The award or any other decision is to be made by a majority of the arbitrators.[23] The award must be in writing[24] and must state the reasons upon which it is based and satisfy itself that the award is human rights compatible.[25] This means that the award must accord with internationally recognized human rights[26] and must also conform to public policy requirements under the law of the seat and the likely places of enforcement of the award.[27] Any party or third party receiving funding or financial assistance to participate in the arbitration, is required to disclose this fact.[28] The Rules also provide for expedited procedures, where disputes are of a simple nature with only a modest amount in dispute.[29]


Arbitration of business and human rights disputes can be beneficial both for the victims (e.g. the factory workers) and the multinational company. The Rules on Human Rights Arbitration seem to be particularly suitable for such disputes, and provide access to remedy for victims of human rights violations, in keeping with Pillar III of the UN Guiding Principles on Business and Human Rights. The improvements compared to existing institutional rules such as the ICC Arbitration Rules are, however, only marginal.


[2] Dispute resolution. Any dispute between the parties to, and arising under, the terms of this Agreement shall first be presented to and decided by the SC, which shall decide the dispute by majority vote of the SC within a maximum of 21 days of a petition being filed by one of the parties. Upon request of either party, the decision of the SC may be appealed to a final and binding arbitration process. Any arbitration award shall be enforceable in a court of law of the domicile of the signatory against whom enforcement is sought and shall be subject to The Convention on the Recognition and Enforcement of Foreign Arbitral Awards (The New York Convention), where applicable. The process for binding arbitration, including, but not limited to, the allocation of costs relating to any arbitration and the process for selection of the Arbitrator, shall be governed by the UNCITRAL Model Law on International Commercial Arbitration 1985 (with amendments as adopted in 2006).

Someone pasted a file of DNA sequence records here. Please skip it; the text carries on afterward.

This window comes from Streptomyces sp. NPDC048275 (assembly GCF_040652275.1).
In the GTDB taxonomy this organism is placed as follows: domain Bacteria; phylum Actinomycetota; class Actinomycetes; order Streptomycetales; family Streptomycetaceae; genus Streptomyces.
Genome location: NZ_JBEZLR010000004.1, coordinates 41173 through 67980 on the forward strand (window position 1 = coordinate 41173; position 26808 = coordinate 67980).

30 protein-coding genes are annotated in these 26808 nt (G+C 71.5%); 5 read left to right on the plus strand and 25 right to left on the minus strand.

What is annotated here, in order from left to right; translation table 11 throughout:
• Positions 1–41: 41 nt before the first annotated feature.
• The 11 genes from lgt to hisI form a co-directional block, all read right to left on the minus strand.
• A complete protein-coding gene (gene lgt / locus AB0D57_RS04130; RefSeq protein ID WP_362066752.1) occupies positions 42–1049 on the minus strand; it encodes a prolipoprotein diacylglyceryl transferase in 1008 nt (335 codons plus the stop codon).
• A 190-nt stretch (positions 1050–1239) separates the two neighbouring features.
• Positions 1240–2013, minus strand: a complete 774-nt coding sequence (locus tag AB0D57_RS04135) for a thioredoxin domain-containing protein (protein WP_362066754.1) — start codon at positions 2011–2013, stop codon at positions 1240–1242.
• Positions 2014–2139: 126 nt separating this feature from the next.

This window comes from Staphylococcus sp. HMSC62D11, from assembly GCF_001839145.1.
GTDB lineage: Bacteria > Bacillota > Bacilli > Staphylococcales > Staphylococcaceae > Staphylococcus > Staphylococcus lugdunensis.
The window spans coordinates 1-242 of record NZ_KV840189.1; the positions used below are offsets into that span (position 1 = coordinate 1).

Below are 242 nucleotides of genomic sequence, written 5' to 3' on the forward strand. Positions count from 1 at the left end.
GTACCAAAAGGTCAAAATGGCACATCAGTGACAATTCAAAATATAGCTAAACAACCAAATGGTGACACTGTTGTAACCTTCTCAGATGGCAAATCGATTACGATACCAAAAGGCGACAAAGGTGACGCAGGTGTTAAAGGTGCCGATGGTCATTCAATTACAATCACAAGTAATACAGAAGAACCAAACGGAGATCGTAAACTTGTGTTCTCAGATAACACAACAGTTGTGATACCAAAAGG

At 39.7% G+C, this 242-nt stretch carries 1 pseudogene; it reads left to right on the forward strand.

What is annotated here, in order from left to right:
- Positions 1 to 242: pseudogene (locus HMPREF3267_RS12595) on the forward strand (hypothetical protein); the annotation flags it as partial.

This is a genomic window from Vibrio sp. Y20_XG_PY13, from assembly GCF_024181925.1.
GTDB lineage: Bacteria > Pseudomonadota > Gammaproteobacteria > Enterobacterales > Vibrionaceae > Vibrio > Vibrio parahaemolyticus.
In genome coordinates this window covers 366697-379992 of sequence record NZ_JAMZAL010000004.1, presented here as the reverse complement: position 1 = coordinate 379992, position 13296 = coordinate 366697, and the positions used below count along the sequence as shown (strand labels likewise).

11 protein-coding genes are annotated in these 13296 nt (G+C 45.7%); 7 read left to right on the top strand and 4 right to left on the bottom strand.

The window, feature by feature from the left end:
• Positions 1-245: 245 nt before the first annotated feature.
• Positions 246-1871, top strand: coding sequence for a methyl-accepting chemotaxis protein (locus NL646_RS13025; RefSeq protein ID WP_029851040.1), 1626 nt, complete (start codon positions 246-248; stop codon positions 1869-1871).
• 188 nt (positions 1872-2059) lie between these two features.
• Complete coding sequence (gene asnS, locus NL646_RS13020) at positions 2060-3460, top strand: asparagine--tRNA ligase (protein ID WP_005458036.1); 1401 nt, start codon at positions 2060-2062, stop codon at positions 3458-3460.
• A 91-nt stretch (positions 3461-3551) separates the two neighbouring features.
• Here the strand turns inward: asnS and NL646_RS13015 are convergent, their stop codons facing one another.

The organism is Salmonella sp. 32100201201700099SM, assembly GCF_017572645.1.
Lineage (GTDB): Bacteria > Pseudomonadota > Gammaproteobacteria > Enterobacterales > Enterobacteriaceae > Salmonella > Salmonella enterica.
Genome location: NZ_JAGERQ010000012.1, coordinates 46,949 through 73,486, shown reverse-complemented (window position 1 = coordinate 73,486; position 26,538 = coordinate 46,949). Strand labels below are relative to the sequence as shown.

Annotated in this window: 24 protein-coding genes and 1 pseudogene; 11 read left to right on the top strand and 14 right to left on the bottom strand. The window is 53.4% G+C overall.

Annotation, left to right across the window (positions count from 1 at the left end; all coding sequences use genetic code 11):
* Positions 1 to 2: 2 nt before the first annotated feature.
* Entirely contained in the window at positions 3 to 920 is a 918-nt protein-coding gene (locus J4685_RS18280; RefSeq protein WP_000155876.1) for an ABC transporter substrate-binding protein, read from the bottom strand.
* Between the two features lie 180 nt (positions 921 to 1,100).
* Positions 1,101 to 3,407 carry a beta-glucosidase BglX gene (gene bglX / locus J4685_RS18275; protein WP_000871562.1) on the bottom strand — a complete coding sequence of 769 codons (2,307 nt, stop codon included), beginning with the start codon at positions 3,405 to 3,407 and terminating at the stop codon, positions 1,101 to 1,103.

[3] Clause 18 of the Accord.


[5] Martin Doe, Steven Ratner and Katerina Yiannibas, “Arbitrating Business and Human Rights Disputes: Public Consultation on the Draft Hague Rules on Business and Human Rights Arbitration”,

[6] Article 1, paragraph 1

[7] Article 1(6)

[8] Commentary to Article 1, paragraph 6

[9] Code of Conduct, Article 4(1)

[10] Code of Conduct, Article 6(2)

[11] Article 11(3)

[12] Article 11(1)(c)

[13] Article 11(1)(d)

[14] Article 18(1)


[16] Commentary to Article 18(1)

[17] Commentary to Article 26

[18] ibid

[19] Article 31

[20] Article 28

[21] Article 28(4)

[22] Article 38

[23] Article 44

[24] Article 45(3)

[25] Article 45(4)

[26] Article 31(f) of UN Guiding Principles

[27] Commentary to Article 45(4)

[28] Article 55(1)

[29] Article 57


Brigitta John is a member of the Dispute Resolution team at Baker McKenzie in Frankfurt. Ms. John holds an LL.M. in International Dispute Settlement from the University of Geneva and the Graduate Institute of International and Development Studies. She has more than 13 years of post qualification experience in international arbitration as well as civil and commercial litigation. She can be reached at